Azerbaijan's Switch on Turan: PR or Pressure?
Azerbaijan has dropped charges of tax evasion and abuse of power against Turan news agency and its director, Mehman Aliyev in an apparent response to international outcry over the case. But it's directed greater attention at a separate PR posie -- an honor from the Council of Europe for justice-system innovations.
Both developments hit shortly after an "unprecedented" decision by the Council of Europe (CoE), the continent's main human-rights body, to ask the European Court of Human Rights to review Azerbaijan for violation of the convention which all CoE members agree to uphold.
Azerbaijan's November 2 Turan-related decision has no direct bearing on this review, but its PR potential is there. International rights groups spoke out forcibly against the prosecution of Turan and Aliyev as an alleged attempt to switch off criticism of the government – a charge Baku denied. Often described as Azerbaijan's last independent media outlet, the news agency stated that it can now get back to work as usual.
In comments to AFP, according to RFE/RL, Aliyev attributed the change to “pressure” from the US, EU and rights organizations “on the Azerbaijani government.”
Giorgi Gogia, Human Rights Watch’s senior researcher for the South Caucasus, agreed that the international outcry over Turan and Aliyev “might have had a role in the government’s decision to drop the charges.”
A proposal by one US senator, Democrat Dick Durbin of Illinois, to impose sanctions against Azerbaijani officials involved in Aliyev’s pre-trial arrest could well have sparked the greatest concern. Aliyev was released this September.
Senator Durbin’s office did not respond to a request for comment about Azerbaijan’s decision to drop the case against Turan and its editor-in-chief.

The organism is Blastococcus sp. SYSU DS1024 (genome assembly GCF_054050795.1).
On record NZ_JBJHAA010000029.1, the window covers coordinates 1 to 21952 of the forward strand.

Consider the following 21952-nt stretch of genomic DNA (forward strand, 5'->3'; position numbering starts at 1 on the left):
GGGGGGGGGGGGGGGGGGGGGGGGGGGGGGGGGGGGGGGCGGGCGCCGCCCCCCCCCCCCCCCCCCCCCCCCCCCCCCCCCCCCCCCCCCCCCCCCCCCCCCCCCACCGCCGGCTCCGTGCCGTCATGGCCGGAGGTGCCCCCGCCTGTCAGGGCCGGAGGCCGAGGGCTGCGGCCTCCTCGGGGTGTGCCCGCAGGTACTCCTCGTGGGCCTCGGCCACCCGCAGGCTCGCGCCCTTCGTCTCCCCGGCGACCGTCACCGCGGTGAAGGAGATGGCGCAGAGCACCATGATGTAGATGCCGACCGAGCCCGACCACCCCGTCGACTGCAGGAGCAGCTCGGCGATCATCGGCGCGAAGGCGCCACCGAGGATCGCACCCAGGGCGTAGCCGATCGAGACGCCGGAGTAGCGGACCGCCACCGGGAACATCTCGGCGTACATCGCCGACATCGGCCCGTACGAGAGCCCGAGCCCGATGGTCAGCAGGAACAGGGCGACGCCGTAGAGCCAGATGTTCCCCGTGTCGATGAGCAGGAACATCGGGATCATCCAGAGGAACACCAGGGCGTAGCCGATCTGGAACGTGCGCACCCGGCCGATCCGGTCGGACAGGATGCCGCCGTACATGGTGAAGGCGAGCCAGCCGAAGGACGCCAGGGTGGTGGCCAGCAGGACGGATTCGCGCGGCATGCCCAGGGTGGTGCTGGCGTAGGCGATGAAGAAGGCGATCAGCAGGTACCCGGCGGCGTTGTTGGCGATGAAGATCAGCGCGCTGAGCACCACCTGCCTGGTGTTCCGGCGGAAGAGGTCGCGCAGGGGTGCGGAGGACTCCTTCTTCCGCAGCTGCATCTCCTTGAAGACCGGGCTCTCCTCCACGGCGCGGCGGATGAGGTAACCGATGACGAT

The Council of Europe repeated an earlier statement that "media and journalists should be able to carry out their activities freely without being subject to intimidation or undue interference,” while the Organization on Security and Cooperation in Europe’s Freedom of Media Representative Harlem Désir expressed hope that Turan “will fully resume its important work soon, and work without further pressure in the future.”
The story largely does not appear to have registered in mainstream Azerbaijani media.
Yet Azerbaijan faces trouble not only from the Turan case.
On October 25, the Council of Europe (CoE) announced that it has asked the European Court of Human Rights to examine whether Azerbaijan’s ongoing imprisonment of opposition politician Ilgar Mammadov in defiance of a 2014 court ruling constitutes another violation of the European Convention on Human Rights. The inquiry is the first of its kind.
Azerbaijan’s response is expected by November 29.
If the proceeding goes against Azerbaijan, the South Caucasus country’s future in the Council of Europe would be under question. A resolution by the Parliamentary Assembly of the Council of Europe recently took Baku to task for another series of alleged rights violations, including denial of the right to a fair trial.
This scrutiny, however, did not prevent Azerbaijan from finishing as a finalist in the Council of Europe’s October 27 Crystal Scales of Justice competition. The annual, jury-run contest focuses on “innovative and efficient practices” in “the functioning of justice, judicial procedures or the organisation of courts” with an aim “to improve the functioning of the public justice system.” Jury members represented Croatia, Greece, Italy, The Netherlands, Norway and Switzerland.
Out of the contest’s four entrants, a Norwegian witness-support program won first prize.
Azerbaijan’s own project, “Court Pulse – The Management Revolution,” dealt with how “evidence based decision making” (an apparent reference to data and information-communication technology) can lead to an “innovative approach” in running courts.
Some rights advocates might take "innovative" as a euphemism for "toeing the government line." Trials of government critics are routinely faulted for a lack of evidence, among other problems.
The Council of Europe did not respond to questions about the reasons for Azerbaijan’s ranking in the contest, but directed Tamada Tales to its online description of the event. Reasons for Azerbaijan’s selection as a finalist did not appear on the site.
But the Azerbaijan State News Agency did not need them.
“Azerbaijan's justice system lauded by Council of Europe,” read an October 31 agency headline duplicated by pro-government media outlets.
The message to locals? Azerbaijan is part of rights-conscious Europe and it's there to stay.
--This post was updated on November 14, 2017.